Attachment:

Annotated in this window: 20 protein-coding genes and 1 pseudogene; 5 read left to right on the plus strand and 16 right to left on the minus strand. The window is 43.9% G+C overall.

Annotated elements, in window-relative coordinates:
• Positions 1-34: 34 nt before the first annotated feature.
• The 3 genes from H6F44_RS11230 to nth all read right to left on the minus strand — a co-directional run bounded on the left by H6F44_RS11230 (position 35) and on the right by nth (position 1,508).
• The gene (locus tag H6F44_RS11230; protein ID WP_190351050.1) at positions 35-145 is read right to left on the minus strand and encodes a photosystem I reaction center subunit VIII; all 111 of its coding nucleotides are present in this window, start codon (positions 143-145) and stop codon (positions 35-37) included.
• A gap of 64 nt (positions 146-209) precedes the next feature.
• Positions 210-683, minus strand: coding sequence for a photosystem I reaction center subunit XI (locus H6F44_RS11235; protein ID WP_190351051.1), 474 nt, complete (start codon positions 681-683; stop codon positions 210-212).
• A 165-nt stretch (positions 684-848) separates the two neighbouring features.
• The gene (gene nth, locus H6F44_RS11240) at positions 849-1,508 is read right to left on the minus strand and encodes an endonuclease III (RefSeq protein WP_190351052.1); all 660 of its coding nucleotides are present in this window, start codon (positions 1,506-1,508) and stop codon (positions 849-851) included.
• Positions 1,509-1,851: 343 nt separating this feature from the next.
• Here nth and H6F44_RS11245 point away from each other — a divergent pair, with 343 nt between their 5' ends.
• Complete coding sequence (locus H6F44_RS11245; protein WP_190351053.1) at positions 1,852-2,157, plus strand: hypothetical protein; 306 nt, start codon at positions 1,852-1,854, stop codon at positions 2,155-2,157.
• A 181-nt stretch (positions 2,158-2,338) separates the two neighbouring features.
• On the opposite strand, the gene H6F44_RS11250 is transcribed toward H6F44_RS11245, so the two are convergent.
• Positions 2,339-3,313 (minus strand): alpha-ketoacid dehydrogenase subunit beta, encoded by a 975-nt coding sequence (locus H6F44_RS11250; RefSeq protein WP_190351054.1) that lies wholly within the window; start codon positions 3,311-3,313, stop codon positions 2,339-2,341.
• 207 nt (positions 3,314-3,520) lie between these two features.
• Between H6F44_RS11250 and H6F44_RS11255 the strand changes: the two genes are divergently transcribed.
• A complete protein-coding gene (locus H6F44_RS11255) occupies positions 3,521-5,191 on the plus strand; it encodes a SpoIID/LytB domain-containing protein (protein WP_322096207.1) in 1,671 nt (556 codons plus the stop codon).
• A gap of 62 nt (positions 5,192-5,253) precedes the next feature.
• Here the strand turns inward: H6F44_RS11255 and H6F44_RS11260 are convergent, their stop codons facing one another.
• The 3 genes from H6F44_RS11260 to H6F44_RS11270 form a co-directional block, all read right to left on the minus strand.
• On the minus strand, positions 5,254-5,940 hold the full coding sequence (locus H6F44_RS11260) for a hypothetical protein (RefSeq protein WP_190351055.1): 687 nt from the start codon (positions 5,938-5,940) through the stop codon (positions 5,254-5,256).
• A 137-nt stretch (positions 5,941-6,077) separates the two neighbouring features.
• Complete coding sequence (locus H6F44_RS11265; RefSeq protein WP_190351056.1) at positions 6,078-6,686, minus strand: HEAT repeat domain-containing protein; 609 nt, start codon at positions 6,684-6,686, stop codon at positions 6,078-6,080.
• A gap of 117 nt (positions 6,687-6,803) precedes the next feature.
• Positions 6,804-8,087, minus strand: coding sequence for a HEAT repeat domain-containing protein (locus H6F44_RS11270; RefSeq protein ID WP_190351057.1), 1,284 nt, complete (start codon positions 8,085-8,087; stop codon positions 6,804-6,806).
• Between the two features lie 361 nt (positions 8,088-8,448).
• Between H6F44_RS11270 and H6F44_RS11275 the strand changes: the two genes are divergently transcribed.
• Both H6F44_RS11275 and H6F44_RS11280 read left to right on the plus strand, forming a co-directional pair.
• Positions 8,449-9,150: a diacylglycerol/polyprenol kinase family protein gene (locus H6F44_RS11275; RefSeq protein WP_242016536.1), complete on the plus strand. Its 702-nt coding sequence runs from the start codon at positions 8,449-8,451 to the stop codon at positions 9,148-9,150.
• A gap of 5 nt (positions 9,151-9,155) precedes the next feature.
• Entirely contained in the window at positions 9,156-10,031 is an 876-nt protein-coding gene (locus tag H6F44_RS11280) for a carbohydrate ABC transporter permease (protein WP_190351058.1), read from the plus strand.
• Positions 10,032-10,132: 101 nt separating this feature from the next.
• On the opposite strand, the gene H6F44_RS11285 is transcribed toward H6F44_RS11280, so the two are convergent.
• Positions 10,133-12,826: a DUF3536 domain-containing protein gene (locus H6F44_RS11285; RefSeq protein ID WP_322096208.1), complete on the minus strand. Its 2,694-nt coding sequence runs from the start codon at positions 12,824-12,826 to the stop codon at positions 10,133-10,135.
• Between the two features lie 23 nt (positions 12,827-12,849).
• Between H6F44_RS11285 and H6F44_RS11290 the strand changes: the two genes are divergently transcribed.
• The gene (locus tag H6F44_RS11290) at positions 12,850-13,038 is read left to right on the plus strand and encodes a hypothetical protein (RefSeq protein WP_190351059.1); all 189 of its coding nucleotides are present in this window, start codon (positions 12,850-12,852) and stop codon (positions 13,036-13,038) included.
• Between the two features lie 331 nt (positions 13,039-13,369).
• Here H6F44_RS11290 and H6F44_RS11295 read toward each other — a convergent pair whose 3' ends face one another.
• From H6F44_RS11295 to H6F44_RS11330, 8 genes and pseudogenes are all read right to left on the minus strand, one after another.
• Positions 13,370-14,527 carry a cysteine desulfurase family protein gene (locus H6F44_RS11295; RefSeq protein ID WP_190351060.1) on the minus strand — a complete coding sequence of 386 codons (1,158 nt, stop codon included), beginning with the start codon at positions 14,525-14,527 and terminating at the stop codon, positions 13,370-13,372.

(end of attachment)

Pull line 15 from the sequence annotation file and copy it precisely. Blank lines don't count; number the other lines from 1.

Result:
• Positions 2,339-3,313 (minus strand): alpha-ketoacid dehydrogenase subunit beta, encoded by a 975-nt coding sequence (locus H6F44_RS11250; RefSeq protein WP_190351054.1) that lies wholly within the window; start codon positions 3,311-3,313, stop codon positions 2,339-2,341.